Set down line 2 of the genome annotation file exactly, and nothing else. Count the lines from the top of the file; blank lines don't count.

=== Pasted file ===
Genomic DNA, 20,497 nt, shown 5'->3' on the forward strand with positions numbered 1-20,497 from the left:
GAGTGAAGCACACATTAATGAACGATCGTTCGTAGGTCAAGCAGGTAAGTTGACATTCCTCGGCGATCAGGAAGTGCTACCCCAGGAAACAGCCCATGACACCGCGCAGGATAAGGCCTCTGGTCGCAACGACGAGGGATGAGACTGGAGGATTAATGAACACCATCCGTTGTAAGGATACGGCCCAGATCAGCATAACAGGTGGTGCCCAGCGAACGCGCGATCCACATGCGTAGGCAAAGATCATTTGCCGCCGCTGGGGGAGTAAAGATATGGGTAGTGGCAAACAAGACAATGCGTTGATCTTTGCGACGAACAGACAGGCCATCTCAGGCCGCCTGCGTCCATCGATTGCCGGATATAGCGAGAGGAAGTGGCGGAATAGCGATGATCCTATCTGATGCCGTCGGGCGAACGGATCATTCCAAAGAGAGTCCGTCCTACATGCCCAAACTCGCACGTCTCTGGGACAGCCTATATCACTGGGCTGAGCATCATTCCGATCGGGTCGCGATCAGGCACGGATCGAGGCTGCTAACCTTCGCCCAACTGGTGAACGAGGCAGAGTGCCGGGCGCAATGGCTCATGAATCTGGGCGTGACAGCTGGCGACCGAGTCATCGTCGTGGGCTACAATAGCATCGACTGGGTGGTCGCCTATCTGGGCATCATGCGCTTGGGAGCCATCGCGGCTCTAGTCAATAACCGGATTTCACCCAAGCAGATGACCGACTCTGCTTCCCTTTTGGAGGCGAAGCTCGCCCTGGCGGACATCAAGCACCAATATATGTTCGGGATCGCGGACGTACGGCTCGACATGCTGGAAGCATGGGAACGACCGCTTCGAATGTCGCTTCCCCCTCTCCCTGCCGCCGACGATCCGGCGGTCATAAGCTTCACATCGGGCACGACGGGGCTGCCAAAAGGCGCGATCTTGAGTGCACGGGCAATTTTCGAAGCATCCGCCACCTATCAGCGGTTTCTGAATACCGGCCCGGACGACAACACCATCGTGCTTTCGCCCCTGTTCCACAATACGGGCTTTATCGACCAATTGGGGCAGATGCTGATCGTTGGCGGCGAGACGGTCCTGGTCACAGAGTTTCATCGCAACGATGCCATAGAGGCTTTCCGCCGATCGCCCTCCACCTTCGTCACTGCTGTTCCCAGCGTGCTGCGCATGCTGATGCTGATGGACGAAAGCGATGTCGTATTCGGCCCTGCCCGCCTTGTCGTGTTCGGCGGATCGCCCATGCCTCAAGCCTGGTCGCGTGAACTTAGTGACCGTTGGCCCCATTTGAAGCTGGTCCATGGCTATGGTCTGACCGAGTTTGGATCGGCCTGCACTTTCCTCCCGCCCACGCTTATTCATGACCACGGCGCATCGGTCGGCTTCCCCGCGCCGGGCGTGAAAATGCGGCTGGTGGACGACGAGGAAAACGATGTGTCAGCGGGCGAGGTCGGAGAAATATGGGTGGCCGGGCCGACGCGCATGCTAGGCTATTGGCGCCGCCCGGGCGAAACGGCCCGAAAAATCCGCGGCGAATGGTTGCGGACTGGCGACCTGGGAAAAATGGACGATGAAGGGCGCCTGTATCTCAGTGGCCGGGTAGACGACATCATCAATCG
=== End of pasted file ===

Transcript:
GAGTGAAGCACACATTAATGAACGATCGTTCGTAGGTCAAGCAGGTAAGTTGACATTCCTCGGCGATCAGGAAGTGCTACCCCAGGAAACAGCCCATGACACCGCGCAGGATAAGGCCTCTGGTCGCAACGACGAGGGATGAGACTGGAGGATTAATGAACACCATCCGTTGTAAGGATACGGCCCAGATCAGCATAACAGGTGGTGCCCAGCGAACGCGCGATCCACATGCGTAGGCAAAGATCATTTGCCGCCGCTGGGGGAGTAAAGATATGGGTAGTGGCAAACAAGACAATGCGTTGATCTTTGCGACGAACAGACAGGCCATCTCAGGCCGCCTGCGTCCATCGATTGCCGGATATAGCGAGAGGAAGTGGCGGAATAGCGATGATCCTATCTGATGCCGTCGGGCGAACGGATCATTCCAAAGAGAGTCCGTCCTACATGCCCAAACTCGCACGTCTCTGGGACAGCCTATATCACTGGGCTGAGCATCATTCCGATCGGGTCGCGATCAGGCACGGATCGAGGCTGCTAACCTTCGCCCAACTGGTGAACGAGGCAGAGTGCCGGGCGCAATGGCTCATGAATCTGGGCGTGACAGCTGGCGACCGAGTCATCGTCGTGGGCTACAATAGCATCGACTGGGTGGTCGCCTATCTGGGCATCATGCGCTTGGGAGCCATCGCGGCTCTAGTCAATAACCGGATTTCACCCAAGCAGATGACCGACTCTGCTTCCCTTTTGGAGGCGAAGCTCGCCCTGGCGGACATCAAGCACCAATATATGTTCGGGATCGCGGACGTACGGCTCGACATGCTGGAAGCATGGGAACGACCGCTTCGAATGTCGCTTCCCCCTCTCCCTGCCGCCGACGATCCGGCGGTCATAAGCTTCACATCGGGCACGACGGGGCTGCCAAAAGGCGCGATCTTGAGTGCACGGGCAATTTTCGAAGCATCCGCCACCTATCAGCGGTTTCTGAATACCGGCCCGGACGACAACACCATCGTGCTTTCGCCCCTGTTCCACAATACGGGCTTTATCGACCAATTGGGGCAGATGCTGATCGTTGGCGGCGAGACGGTCCTGGTCACAGAGTTTCATCGCAACGATGCCATAGAGGCTTTCCGCCGATCGCCCTCCACCTTCGTCACTGCTGTTCCCAGCGTGCTGCGCATGCTGATGCTGATGGACGAAAGCGATGTCGTATTCGGCCCTGCCCGCCTTGTCGTGTTCGGCGGATCGCCCATGCCTCAAGCCTGGTCGCGTGAACTTAGTGACCGTTGGCCCCATTTGAAGCTGGTCCATGGCTATGGTCTGACCGAGTTTGGATCGGCCTGCACTTTCCTCCCGCCCACGCTTATTCATGACCACGGCGCATCGGTCGGCTTCCCCGCGCCGGGCGTGAAAATGCGGCTGGTGGACGACGAGGAAAACGATGTGTCAGCGGGCGAGGTCGGAGAAATATGGGTGGCCGGGCCGACGCGCATGCTAGGCTATTGGCGCCGCCCGGGCGAAACGGCCCGAAAAATCCGCGGCGAATGGTTGCGGACTGGCGACCTGGGAAAAATGGACGATGAAGGGCGCCTGTATCTCAGTGGCCGGGTAGACGACATCATCAATCG